Libraries: a personal history

This afternoon, I applied to the Masters of Information Management program at RMIT.

I think that means I’m a Level 0 Library Nerd.

As part of the application, I had to write a personal statement about why I wanted to study information management. I gave them the proper, professional answer, which I’ll get to in another post. But this is the first post on this blog, so I wanted to write a personal personal statement.

By which I mean: my personal history with libraries.

The first library I remember: the Heatherdale Primary School library, a separate orange brick building next to the asphalt sports area. I discovered Asterix and Tintin there, and later John Christopher’s The Death of Grass and Susan Cooper’s The Dark is Rising. I also remember sitting at one of the tables in there as I filled out the order form in the Book Club catalogue for a strange-sounding book called The Warlock of Firetop Mountain, which lead to a whole different sort of nerdery.

Heatherdale Primary is gone now, replaced by suburban townhouses. I don’t know what happened to the library books.

The Nunawading Public Library is still there, although it’s been decades since I last visited. That’s where I used to borrow books about marine biology, and BASIC computer programming. I wanted to be a marine biologist as a child. Somehow the computers won.

High School: Wesley College, Glen Waverley campus. Late afternoon sunlight streaming through the library’s large glass windows. Browsing idly, I find a book called Shadowlands by Peter Straub. The cover is a large owl swooping out of a man’s coat. It’s a dark and troubling story, about the price of magic and danger of fairytales. It still haunts my imagination.

University. The Warlock of Firetop Mountain leads to Dungeons & Dragons, which leads to Call of Cthulhu. My friends and I scour the shelves of the Baillieu Library for esoteric lore that we can use in our campaigns. I find The Golden Bough, and Frazer’s neat classifications of sympathetic and imitative magic.

University is also where I discover the Rowden White Library, my favourite of all libraries. There are signs on the desks requesting that students “please do not study“. The RWL’s Calvin and Hobbes collection leads me to The Dark Knight Returns, and then The Sandman: A Doll’s House and Love and Rockets. My lifelong love affair with comics begins here.

The Rowden White is also where I discover Iain Banks. As I wrote when he announced that he had terminal cancer, Banks isn’t merely influential on my goals as a writer, he’s definitional.

And one of my most precious memories of the RWL: in 1991, I’m one of a dozen people who gather between the RWL stacks to listen to Angela Carter read one of her new short stories. I have been obsessed with Angela Carter ever since my dad took me to a screening of The Company of Wolves at the Valhalla cinema when I was 13.

Within a year of the reading, Carter has passed away.

1998: after three years in the workforce, I go back and study a Graduate Diploma of Animation and Interactive Media at RMIT. As my major project, I create a choose-your-own-adventure style interactive comic called Library of Ashes. It’s about a thief trying to steal the last surviving copy of Callimachus’ Pinakes, the catalogue of the burnt Library of Alexandria.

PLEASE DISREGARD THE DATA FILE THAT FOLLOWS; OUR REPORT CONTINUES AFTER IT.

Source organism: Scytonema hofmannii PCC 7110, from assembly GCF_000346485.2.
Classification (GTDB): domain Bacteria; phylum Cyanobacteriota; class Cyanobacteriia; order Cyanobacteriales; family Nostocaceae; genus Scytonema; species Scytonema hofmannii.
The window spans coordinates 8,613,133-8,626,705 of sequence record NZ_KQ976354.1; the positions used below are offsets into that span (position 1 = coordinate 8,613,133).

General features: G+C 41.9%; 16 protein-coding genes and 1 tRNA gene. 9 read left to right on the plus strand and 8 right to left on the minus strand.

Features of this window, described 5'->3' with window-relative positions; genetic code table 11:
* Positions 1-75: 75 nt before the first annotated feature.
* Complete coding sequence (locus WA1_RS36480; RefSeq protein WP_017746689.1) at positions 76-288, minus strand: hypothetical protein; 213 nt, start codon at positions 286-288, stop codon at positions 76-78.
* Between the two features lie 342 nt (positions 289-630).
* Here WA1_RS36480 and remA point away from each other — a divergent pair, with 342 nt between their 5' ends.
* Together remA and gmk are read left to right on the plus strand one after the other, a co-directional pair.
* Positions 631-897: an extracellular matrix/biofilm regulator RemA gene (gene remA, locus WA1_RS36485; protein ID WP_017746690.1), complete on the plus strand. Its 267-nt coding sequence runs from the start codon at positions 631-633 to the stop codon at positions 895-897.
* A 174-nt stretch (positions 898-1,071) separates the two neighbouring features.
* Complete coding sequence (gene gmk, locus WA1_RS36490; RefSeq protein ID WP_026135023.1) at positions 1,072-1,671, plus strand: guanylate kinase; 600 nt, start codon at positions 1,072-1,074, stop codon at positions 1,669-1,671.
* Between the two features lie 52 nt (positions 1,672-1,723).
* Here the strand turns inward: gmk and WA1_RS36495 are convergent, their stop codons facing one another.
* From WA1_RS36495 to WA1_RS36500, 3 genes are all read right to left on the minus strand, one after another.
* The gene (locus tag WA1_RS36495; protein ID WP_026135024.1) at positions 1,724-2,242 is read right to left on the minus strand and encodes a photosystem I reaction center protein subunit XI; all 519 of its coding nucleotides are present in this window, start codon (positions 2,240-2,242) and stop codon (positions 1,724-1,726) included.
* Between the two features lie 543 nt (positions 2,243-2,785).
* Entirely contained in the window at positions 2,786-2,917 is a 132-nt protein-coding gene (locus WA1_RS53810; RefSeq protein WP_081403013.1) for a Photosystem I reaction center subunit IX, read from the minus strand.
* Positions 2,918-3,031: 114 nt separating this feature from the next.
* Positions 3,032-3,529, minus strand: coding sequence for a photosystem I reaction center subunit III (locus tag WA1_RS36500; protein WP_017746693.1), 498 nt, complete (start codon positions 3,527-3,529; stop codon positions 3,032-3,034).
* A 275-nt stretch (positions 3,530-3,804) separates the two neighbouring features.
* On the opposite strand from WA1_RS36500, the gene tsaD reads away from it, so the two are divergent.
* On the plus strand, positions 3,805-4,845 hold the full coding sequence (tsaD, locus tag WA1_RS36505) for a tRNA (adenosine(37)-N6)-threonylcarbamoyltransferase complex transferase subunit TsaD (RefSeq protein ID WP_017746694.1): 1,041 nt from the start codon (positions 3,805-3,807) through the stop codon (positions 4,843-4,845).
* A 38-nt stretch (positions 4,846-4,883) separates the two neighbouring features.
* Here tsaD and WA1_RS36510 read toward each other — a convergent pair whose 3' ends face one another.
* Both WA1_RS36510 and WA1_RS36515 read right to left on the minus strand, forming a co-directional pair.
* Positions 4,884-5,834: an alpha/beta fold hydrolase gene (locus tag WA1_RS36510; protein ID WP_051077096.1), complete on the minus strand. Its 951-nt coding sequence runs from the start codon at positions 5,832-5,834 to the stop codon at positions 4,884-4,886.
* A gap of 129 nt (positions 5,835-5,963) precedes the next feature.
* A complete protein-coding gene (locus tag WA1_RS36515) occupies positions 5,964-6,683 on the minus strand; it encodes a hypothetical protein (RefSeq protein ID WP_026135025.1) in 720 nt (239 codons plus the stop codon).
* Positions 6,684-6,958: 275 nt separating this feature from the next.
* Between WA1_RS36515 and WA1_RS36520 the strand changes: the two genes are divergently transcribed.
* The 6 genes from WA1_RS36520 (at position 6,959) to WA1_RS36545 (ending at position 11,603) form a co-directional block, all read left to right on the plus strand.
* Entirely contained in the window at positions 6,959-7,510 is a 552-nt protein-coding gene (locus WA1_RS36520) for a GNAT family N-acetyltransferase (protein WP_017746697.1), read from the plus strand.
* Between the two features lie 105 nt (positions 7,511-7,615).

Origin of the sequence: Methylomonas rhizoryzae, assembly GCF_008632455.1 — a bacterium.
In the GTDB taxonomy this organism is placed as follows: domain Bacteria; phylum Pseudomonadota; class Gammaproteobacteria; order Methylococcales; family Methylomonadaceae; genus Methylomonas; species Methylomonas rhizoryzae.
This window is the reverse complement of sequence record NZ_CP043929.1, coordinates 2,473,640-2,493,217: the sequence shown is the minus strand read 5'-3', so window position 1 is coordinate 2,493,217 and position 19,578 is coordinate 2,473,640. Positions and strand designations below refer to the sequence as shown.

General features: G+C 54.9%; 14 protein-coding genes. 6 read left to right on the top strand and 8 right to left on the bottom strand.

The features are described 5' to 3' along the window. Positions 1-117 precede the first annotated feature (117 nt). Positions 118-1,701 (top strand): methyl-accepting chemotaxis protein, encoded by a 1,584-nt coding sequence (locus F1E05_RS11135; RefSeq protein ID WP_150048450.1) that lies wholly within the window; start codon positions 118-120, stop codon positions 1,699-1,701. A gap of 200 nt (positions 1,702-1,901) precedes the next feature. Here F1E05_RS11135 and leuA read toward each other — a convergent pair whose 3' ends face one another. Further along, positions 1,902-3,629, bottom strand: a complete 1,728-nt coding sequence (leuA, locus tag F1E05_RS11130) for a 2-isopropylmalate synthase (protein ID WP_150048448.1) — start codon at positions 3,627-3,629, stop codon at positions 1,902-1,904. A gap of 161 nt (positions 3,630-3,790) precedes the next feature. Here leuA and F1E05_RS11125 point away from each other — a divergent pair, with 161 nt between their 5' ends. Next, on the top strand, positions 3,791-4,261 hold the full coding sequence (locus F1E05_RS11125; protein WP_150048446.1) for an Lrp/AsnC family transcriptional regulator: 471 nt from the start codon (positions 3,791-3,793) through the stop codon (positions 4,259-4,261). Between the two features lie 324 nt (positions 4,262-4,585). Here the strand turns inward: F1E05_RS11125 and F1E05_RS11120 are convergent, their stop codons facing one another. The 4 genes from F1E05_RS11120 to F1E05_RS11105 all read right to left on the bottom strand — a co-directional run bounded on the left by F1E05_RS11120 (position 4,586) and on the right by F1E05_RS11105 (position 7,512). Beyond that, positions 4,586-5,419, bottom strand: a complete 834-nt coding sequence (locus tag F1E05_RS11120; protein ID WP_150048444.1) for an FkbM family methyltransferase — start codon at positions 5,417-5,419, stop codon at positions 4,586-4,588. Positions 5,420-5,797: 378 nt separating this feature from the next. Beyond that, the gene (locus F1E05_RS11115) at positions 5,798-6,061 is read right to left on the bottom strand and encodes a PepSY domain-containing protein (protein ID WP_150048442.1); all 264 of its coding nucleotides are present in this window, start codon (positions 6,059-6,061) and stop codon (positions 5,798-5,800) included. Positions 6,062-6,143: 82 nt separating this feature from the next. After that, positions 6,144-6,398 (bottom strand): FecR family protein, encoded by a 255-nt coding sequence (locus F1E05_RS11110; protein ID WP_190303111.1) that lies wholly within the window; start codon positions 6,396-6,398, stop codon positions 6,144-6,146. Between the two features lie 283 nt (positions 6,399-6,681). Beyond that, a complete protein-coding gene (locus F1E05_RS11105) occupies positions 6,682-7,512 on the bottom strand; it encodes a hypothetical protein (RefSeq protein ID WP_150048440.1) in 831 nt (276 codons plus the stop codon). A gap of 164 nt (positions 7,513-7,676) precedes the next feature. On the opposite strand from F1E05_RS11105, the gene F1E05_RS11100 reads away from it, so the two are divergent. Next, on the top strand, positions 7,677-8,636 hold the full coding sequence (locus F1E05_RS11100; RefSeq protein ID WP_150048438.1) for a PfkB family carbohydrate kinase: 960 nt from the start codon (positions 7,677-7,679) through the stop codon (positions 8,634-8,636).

2011: I try to write a novel.  After failing to make progress writing at home, I take my laptop down to the Redmond Barry Reading Room in the State Library of Victoria. When I have a spare fifteen minutes with the Scottish writer Alan Bissett, and I’m keen to make him love Melbourne as much as I do, I take him on a tour of the State Library.

2014: I finish the novel. I start work on the next one. The next one is a YA fantasy set in the ruins of a enormous fractal library – a bookcase the size of a city made up of bookcases the size of city blocks, made up in turn of bookcases the size of skyscrapers.

While I’m writing it, the Library at The Dock opens. I fall in love with it on my first visit. Right, I think to myself, as I explore the computer lab and the makerspaces and the recording studio. This is what a library is these days. Going to the Library every Saturday morning to work on my novel becomes a ritual.

2015: I get sick. Unable-to-leave-the-house-for-three-months sick. Recovery is slow. One of the my milestones is catching the 48 tram again down to the Library at The Dock.

Three hours ago: I hit SUBMIT on my application for the Masters of Information Management, and take my first step in joining the Tribe of the Library.

And all this is without talking about my fictional libraries: the Library of Dreams, the Library of Babel, the Hogwarts library, the Orne Library at Miskatonic U, the planet-sized Library infested with the Vashta Nerada…

I’ll talk about my professional reasons for studying Information Management in my next post. But I wanted to start here with the real reason, the deep and secret reason hidden in my heart: libraries are a part of our souls.

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About davidwitteveen

IT person. Zine Maker. Level 0 Library Nerd. Doctor Who fan.
This entry was posted in ideas worth stealing, library nerding and tagged , , . Bookmark the permalink.

2 Responses to Libraries: a personal history

  1. Updated to link to the RWL, and to include my story about hearing Angles Carter read there a year before she died.

    Like

  2. Pingback: Career as a Question | LIBRARY_3000

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